Gaurav Kapur, senior India economist at Royal Bank of Scotland NV, comments on the outlook for interest rates after the Reserve Bank of India kept them unchanged after six increases this year.
The central bank cut the statutory liquidity ratio, or the proportion of deposits lenders need to invest in government bonds, to 24 percent from 25 percent from Dec. 18.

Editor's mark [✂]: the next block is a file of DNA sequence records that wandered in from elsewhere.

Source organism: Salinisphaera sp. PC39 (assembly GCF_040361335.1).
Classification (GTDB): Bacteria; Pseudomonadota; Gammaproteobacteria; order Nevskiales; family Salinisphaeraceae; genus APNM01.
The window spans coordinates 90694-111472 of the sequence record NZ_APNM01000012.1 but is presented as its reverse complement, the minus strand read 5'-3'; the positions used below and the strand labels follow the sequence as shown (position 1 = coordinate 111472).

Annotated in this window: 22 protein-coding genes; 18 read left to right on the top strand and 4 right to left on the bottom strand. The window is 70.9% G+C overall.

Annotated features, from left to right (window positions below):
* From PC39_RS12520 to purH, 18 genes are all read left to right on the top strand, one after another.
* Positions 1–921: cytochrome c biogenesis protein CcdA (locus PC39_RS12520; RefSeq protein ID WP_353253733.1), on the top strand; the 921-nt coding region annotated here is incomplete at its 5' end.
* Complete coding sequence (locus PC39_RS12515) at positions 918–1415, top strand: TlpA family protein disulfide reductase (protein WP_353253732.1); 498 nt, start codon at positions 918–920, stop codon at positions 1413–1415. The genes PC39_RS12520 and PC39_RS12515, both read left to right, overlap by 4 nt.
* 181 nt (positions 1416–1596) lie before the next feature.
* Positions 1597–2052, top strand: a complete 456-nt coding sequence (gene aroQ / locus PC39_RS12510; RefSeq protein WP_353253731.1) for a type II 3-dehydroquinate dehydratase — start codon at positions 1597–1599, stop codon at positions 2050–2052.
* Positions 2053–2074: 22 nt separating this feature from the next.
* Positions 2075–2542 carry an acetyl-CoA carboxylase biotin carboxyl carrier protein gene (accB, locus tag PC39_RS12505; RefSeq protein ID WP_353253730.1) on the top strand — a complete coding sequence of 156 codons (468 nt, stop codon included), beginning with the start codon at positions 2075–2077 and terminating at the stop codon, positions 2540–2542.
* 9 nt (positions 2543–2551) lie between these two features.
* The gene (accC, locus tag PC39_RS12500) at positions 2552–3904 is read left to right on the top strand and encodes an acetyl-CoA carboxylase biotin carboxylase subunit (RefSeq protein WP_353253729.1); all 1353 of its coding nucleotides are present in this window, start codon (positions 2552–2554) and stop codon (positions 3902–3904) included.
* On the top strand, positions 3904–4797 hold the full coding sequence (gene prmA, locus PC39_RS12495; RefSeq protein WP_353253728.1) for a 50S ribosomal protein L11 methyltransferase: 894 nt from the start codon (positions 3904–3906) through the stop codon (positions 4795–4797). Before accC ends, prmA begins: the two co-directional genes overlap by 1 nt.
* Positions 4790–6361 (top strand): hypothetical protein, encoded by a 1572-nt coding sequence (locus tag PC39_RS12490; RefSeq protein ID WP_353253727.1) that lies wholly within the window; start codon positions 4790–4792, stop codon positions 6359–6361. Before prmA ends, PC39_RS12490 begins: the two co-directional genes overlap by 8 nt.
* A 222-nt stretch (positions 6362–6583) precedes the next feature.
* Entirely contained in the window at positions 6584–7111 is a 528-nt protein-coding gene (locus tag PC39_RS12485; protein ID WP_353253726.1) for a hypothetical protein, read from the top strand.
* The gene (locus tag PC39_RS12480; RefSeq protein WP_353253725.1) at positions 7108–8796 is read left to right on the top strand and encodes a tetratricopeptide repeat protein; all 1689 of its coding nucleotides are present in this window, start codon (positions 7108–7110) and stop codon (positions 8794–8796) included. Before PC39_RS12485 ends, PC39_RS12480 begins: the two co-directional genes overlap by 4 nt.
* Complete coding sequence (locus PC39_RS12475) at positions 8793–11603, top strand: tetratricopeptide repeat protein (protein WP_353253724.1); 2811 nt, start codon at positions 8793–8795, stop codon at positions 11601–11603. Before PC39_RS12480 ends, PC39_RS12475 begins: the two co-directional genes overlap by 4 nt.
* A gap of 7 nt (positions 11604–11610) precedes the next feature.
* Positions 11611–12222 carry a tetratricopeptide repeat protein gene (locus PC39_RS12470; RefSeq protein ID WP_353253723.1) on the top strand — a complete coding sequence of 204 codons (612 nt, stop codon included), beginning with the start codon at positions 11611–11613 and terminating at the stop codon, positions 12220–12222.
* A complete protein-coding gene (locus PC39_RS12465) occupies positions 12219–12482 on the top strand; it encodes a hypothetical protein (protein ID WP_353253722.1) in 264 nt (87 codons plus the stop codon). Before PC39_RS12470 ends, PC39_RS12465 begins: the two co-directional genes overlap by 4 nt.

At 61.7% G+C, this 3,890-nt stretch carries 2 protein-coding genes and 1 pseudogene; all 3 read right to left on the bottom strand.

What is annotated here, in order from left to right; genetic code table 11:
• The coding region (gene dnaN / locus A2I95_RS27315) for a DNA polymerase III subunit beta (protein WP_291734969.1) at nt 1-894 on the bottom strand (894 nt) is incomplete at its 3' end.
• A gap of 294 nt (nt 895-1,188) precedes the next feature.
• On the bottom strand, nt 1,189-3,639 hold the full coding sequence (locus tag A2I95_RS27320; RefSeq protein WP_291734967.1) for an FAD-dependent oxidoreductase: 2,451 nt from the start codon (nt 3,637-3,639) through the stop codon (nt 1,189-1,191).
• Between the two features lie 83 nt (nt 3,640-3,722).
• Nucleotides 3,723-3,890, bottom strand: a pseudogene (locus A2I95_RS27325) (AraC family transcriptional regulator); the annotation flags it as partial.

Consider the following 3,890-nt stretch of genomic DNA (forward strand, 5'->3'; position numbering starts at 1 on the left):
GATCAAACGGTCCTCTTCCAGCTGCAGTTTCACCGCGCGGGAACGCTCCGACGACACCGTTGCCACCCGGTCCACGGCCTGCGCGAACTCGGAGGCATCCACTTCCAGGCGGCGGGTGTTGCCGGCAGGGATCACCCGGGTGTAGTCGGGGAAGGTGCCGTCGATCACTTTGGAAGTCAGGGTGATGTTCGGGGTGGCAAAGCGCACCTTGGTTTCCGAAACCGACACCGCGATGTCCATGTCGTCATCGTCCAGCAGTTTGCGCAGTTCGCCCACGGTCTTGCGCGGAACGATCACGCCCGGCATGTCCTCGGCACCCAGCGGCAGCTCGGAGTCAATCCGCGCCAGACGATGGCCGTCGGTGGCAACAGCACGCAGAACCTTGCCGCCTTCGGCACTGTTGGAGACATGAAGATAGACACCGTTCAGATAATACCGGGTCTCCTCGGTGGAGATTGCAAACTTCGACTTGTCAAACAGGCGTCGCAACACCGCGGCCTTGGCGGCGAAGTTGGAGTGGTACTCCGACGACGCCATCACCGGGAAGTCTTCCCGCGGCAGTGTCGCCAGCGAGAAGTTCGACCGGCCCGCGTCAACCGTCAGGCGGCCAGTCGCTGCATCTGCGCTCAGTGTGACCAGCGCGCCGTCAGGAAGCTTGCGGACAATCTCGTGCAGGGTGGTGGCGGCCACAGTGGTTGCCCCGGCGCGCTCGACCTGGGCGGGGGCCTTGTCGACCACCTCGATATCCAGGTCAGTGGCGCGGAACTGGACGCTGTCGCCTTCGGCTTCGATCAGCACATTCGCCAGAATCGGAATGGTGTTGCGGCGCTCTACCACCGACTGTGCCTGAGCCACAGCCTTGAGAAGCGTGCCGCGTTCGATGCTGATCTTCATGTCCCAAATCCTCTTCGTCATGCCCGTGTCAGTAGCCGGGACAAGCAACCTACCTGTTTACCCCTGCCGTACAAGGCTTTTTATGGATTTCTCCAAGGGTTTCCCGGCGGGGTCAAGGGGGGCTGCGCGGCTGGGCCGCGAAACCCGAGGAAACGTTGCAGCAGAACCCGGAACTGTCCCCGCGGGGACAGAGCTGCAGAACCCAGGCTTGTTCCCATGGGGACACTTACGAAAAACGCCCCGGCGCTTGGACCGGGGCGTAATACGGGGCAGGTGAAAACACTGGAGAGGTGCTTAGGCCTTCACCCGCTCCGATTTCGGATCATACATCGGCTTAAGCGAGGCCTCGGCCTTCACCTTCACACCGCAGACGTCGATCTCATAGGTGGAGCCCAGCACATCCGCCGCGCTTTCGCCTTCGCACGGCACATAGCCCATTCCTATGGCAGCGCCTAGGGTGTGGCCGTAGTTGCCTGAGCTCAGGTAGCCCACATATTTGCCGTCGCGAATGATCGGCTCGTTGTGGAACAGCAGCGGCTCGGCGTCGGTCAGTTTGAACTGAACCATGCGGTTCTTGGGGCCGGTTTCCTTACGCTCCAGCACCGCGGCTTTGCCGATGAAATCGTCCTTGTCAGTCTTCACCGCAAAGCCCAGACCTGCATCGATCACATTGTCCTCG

“The reduction in the statutory liquidity ratio is negative for bonds as it may reduce demand. But overall, the cut will help improve liquidity, and may soften short-term rates. Still, a rate increase in the January to March quarter is likely and that depends on how the liquidity situation stabilizes.
“With the fuel price hike, inflation will get a further leg up, and RBI will continue watching inflation very carefully.”